A Mini-Conference in Class + How to Tell Patrons the eBook Story

I’m impressed. Really impressed. It’s not that I didn’t expect to enjoy last week’s class. I figured that my colleagues would pick out some interesting topics upon which to focus their workshops. However, I honestly didn’t expect the range and relevance of these mini-workshops to be so dang good.

Yet again, I’m grateful to be in a program where my fellow grad students are so actively engaged in the world of libraries. The workshops didn’t have the feel of “this is just some assignment I have to do.” The topics felt carefully chosen, and led to some excellent discussion. I felt like I was at a lightning-version of a professional conference. Having just returned from SXSW Interactive, I can say that my cohort exhibited thoughtfulness and passion above what some SX presenters exhibited! (No offense SXi, you had some great sessions too!)

I feel like many of the short workshops in class could be expanded upon to make solid additions to something like QuasiCon in the future.

Topics for the workshops included:

  • Issues related to ebooks in libraries
  • An academic writing intro for college freshman
  • Google’s new privacy policy
  • The library as a third space
  • The Patriot Act and its implications for libraries
  • Ethical Considerations of Libraries as Maker-Spaces/Content-Creation Hubs (my group’s)

I could write a post on each of these topics, but there was one specific question raised by the ebook group that has really stuck most with me, so that’s the thread I want to pursue in this post.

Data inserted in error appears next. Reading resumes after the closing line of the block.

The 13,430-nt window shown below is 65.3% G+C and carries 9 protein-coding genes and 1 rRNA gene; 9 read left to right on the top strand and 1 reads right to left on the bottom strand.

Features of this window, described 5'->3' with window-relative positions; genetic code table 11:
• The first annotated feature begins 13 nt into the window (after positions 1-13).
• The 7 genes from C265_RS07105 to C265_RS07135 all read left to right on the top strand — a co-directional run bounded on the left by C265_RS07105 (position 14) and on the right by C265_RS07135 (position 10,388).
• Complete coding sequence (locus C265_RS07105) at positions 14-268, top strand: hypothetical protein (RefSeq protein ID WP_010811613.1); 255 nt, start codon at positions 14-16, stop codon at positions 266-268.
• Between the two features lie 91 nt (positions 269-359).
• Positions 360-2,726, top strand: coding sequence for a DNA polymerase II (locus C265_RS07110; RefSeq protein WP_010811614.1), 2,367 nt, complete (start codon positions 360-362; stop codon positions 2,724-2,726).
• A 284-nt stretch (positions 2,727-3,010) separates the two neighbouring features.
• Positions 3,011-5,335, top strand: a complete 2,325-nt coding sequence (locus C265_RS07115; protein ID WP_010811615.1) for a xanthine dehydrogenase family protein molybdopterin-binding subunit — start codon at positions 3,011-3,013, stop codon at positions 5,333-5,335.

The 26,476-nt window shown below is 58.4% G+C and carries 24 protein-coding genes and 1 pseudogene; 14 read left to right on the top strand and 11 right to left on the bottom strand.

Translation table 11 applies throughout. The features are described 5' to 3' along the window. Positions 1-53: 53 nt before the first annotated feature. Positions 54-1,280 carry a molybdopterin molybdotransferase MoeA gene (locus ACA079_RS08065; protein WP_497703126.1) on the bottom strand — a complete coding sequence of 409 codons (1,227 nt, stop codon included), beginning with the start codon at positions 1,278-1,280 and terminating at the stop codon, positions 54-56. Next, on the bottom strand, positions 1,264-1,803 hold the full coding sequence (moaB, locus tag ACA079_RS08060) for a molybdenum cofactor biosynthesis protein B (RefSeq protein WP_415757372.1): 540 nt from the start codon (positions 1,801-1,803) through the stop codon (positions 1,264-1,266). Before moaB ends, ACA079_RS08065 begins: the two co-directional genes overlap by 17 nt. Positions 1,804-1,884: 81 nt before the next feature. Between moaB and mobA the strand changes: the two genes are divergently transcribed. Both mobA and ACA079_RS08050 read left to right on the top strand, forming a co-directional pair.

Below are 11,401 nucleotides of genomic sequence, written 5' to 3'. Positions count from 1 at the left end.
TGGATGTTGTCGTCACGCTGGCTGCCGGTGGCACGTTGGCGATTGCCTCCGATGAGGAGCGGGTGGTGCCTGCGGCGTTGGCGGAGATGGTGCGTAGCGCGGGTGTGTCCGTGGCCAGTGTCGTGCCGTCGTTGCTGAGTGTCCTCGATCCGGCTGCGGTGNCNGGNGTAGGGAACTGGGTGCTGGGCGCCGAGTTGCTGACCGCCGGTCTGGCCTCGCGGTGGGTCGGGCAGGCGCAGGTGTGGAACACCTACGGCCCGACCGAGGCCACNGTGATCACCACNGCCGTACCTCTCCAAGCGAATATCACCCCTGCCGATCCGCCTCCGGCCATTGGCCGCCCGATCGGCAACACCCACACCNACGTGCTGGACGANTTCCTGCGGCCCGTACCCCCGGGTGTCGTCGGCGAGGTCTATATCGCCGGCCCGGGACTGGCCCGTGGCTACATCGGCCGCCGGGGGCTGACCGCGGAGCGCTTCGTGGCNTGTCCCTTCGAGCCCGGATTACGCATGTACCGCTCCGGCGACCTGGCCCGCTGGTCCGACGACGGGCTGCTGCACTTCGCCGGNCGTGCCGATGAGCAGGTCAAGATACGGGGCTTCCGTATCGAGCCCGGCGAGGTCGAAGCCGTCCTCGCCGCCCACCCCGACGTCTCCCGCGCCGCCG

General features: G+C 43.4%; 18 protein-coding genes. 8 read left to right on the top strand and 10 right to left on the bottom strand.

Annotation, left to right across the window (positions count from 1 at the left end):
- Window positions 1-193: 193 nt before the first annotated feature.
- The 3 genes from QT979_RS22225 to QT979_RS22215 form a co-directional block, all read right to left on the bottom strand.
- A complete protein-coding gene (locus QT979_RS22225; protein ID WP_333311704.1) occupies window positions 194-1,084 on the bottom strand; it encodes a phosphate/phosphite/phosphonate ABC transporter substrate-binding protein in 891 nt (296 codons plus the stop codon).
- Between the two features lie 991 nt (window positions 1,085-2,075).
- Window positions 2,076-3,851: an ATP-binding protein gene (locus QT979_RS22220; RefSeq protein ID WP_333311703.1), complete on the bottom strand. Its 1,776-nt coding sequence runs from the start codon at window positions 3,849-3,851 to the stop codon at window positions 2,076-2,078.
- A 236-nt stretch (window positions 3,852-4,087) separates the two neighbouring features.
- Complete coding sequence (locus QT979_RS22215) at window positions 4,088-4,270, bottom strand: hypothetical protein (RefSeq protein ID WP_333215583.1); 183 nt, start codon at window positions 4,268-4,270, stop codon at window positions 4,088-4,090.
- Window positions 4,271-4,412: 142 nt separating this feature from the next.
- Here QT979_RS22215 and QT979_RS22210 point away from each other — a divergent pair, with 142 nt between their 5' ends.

While we know from following library blogs that ebooks are a hot topic in library land, this workshop helped make the topic much more personal — we each had to draft a poster that would inform patrons at our own library about what the heck was up with ebooks.  Seeing others’ examples was really helpful here — some folks chose to highlight the fact that certain publishers weren’t playing nice, while others seemed made to catch the patron’s attention and then direct them to ask/talk to a librarian.

A really important question came out of this session, though, and I’m intrigued to know what other folks think might be the answer. In a lot of the blog discussion and even in the signs librarians have made, <em>publishers</em> Penguin, etc. have been highlighted.

However, does the average library patron know/care/recognize the books they can/can’t get by publisher?  My sense is no.

Might it be more effective to list specific titles or authors whose work is harder/impossible to get via ebook because of the actions of publishers wrt libraries? Is listing publishers only meaningful for librarians?

Might this be a more clear way to communicate, and a better way to educate patrons and/or get them to care/take action about the implications of publishers not always playing nice with libraries?

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2 thoughts on “A Mini-Conference in Class + How to Tell Patrons the eBook Story

  1. Great recap! I wonder if a point-of-need information-share on the eBook issue would make more impact. Would patrons notice a well-written note in catalog records for an item they hoped to request in eBook format? Or maybe that’s just another case of “too many pop-ups” … it does seem like point of need is an important element here for making the case.

  2. Good point/question. In a way, I feel like having something alert patrons at the point of access might seem more meaningful. But in another way, I wonder if this could contribute to either a “psych!” feeling or frustration or even notification fatigue (ala “too many pop-ups). I’m not sure yet what the best solution might be, but I also think that the way we connect to patrons on this issue has a lot of room for improvement, and that that improvement can provide more leverage for change/action by the patrons to articulate their needs to the libraries and the publishers.

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